A Bit Outdated!

When I was having cancer treatments in 2007 I was handed a magazine similar to the one in the picture above. You may notice that Jen looks a bit younger in this picture and she is sporting that Jennifer Aniston hair cut, never mind that she is being referred to as "Friends" Jennifer Aniston. Well if you couldn't tell this magazine is from 1996.  It doesn't take a math genius to figure out this magazine is a bit outdated and so was the one handed to me while I awaited radiation treatments.

At first I was really confused, I was on a ton of drugs, and then I started looking for the magazines date....1996!!!  At the time I was waiting for my treatments on a stretcher and couldn't get up to ask someone so I started calling for a nurse. "What is with the magazine from over 10 years ago", I asked.  The nurse took the magazine from me and looked at it closely. She assured me that there was no reason behind handing me such an old magazine and that she simply took it from the stack they had. 

My next thought was, "at least people don't take magazines from radiation waiting rooms". What reminded me of this event was a post someone wrote about what to do with magazines. I suggest that people donate any magazines they have read and are thinking of throwing away to cancer centers. Apparently they are in great need of them, and not the ones you had when you were in high school please :)


Dennis Pyritz, RN said...

Happy New Year! I am working on improving my blogroll- Cancer Blogs - at Being Cancer Network where your own blog is presently listed. One of the things I want to do is to improve the 800 blog entries, making them more useful for readers.

Check to see if information is correct. Please let me know your specific cancer diagnosis - the medical term. Also the year you were diagnosed and anything else you think is relevant for the listing such as a transplant. If you have written a book or memoir, I can feature it in a special Cancer Book List section. Please include the name of your blog in the email so I can put the information in the correct listing.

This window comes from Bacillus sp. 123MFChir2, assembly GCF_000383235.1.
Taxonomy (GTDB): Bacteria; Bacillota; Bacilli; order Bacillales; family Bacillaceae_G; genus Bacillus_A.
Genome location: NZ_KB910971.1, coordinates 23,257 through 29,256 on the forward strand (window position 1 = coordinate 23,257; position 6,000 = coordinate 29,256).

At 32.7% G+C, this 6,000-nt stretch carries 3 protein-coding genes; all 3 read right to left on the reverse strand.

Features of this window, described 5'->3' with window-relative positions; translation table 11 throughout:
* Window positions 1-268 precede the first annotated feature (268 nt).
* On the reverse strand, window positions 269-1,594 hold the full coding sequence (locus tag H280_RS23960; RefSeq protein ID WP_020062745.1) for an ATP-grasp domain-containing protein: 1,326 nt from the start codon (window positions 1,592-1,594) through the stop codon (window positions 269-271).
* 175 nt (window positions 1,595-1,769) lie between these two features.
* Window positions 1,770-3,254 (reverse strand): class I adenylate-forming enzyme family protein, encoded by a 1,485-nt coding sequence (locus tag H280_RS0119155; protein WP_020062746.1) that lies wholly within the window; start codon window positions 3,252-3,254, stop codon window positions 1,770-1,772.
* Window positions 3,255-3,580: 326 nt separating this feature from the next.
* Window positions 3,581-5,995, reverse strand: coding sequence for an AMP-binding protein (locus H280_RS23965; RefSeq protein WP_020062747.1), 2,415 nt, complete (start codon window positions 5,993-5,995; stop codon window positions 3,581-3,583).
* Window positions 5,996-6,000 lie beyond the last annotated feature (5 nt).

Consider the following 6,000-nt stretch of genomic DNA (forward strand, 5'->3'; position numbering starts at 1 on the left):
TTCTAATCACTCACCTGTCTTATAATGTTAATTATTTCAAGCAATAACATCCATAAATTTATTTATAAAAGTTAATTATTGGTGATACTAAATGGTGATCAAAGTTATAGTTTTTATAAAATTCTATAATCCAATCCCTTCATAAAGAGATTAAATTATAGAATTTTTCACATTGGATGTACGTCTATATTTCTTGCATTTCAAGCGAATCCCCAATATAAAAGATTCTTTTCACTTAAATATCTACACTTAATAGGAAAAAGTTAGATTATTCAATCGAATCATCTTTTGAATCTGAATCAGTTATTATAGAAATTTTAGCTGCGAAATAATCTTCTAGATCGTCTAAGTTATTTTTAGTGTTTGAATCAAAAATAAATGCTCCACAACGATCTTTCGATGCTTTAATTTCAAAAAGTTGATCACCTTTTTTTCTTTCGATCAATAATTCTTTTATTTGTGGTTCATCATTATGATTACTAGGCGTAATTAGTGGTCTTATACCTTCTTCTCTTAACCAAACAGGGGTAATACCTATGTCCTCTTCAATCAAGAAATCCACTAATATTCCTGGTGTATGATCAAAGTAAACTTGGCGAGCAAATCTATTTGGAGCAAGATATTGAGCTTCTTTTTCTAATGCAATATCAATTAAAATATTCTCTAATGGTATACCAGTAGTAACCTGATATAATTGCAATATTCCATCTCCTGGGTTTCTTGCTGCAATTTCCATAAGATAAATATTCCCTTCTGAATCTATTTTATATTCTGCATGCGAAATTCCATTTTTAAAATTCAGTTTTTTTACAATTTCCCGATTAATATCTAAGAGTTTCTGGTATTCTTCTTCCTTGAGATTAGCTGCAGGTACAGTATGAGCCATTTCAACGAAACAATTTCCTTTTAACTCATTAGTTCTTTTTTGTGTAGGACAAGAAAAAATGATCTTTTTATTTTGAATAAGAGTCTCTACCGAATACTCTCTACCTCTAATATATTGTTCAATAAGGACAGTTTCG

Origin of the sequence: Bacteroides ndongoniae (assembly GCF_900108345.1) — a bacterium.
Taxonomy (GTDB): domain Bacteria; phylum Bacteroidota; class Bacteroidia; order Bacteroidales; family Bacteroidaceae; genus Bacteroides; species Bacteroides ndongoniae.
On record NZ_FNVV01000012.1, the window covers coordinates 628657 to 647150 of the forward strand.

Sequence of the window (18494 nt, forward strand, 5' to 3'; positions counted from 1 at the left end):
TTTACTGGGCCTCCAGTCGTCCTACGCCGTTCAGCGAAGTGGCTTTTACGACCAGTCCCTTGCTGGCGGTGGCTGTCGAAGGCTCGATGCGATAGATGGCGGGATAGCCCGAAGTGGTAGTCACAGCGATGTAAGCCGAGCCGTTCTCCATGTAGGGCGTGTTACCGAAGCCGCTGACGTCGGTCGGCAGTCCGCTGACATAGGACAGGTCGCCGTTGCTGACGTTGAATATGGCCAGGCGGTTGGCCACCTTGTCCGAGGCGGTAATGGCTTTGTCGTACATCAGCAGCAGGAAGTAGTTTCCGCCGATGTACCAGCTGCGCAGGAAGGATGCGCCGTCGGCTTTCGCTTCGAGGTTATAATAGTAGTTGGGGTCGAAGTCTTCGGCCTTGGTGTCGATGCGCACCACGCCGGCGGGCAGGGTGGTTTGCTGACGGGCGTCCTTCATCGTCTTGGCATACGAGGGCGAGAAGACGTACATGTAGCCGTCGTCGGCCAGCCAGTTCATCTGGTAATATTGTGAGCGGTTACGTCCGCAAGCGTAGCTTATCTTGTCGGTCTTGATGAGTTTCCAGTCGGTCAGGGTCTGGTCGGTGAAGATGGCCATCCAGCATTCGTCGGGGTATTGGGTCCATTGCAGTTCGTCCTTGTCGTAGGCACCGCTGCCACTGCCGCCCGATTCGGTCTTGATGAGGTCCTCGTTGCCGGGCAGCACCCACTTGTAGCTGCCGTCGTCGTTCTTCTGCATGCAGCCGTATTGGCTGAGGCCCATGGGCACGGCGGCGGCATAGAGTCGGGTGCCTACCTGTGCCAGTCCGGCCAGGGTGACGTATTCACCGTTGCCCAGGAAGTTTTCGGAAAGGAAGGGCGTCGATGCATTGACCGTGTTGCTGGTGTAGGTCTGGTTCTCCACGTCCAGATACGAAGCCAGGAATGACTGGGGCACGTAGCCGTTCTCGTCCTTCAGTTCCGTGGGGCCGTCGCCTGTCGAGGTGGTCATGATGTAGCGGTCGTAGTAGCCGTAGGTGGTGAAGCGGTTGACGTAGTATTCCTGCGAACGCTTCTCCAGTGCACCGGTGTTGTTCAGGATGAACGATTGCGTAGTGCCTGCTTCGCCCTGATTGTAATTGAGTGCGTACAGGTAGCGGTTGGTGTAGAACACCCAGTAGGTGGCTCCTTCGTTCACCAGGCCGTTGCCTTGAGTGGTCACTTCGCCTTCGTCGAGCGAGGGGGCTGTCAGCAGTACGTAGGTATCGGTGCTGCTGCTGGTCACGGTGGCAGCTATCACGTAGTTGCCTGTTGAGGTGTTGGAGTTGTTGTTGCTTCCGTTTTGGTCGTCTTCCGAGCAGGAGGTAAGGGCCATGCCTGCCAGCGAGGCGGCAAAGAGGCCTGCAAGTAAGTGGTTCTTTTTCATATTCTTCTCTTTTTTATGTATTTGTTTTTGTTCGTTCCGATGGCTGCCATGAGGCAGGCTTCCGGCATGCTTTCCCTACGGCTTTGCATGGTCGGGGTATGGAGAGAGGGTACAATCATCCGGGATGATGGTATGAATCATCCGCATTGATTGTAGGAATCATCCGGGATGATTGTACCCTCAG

It would also really, really help if you could let me know of any cancer blogs that are not on my list. Thanks in advance.

Cancer Blogs I & II has been a very popular (over 8000 visits) and valuable resource for folks. It allows people to view what others with a similar diagnoses have gone through. And it brings additional attention and traffic to survivor’s blogs. It is helping to build a strong, vibrant community of survivors.

Please consider adding Being Cancer Network to your blogroll if you have not already done so. I am now following you on Blogged.

Please see my January 10 post - New Year’s New Face - for additional changes in the website. Wishing you a happy and healthy new year.

Dennis Pyritz, RN
leukemia & transplant survivor


Nicholas Hare said...


My name is Nicholas Hare, and I am the Public Awareness Director for PleuralMesothelioma.com. While I was browsing through a number of medical and cancer sites, I came across your website and was very impressed by the information you have listed.

Pleural mesothelioma is the most common type of mesothelioma, a rare cancer that develops in the lungs. It is almost solely caused by exposure to asbestos, which was used in everything in children’s toys, house-hold insulation, and naval carriers. Our website has the most up to date and comprehensive information about Pleural Mesothelioma on the web today. With information ranging from a complete list of symptoms, to treatment options, and steps to take after a diagnosis.

I noticed that you already had some other cancer related resources listed on your resources page at cancerlost.blogspot.com/2007/11/links.html and figured you might be interested in including a link to our site as well. Please let me know if you are interested - I'm available by e-mail at nhare(@)pleuralmesothelioma.com. With your help, we can educate the public about the dangers of asbestos and hopefully save some lives. Thanks again!

Best Regards,

Nicholas Hare
Public Awareness Director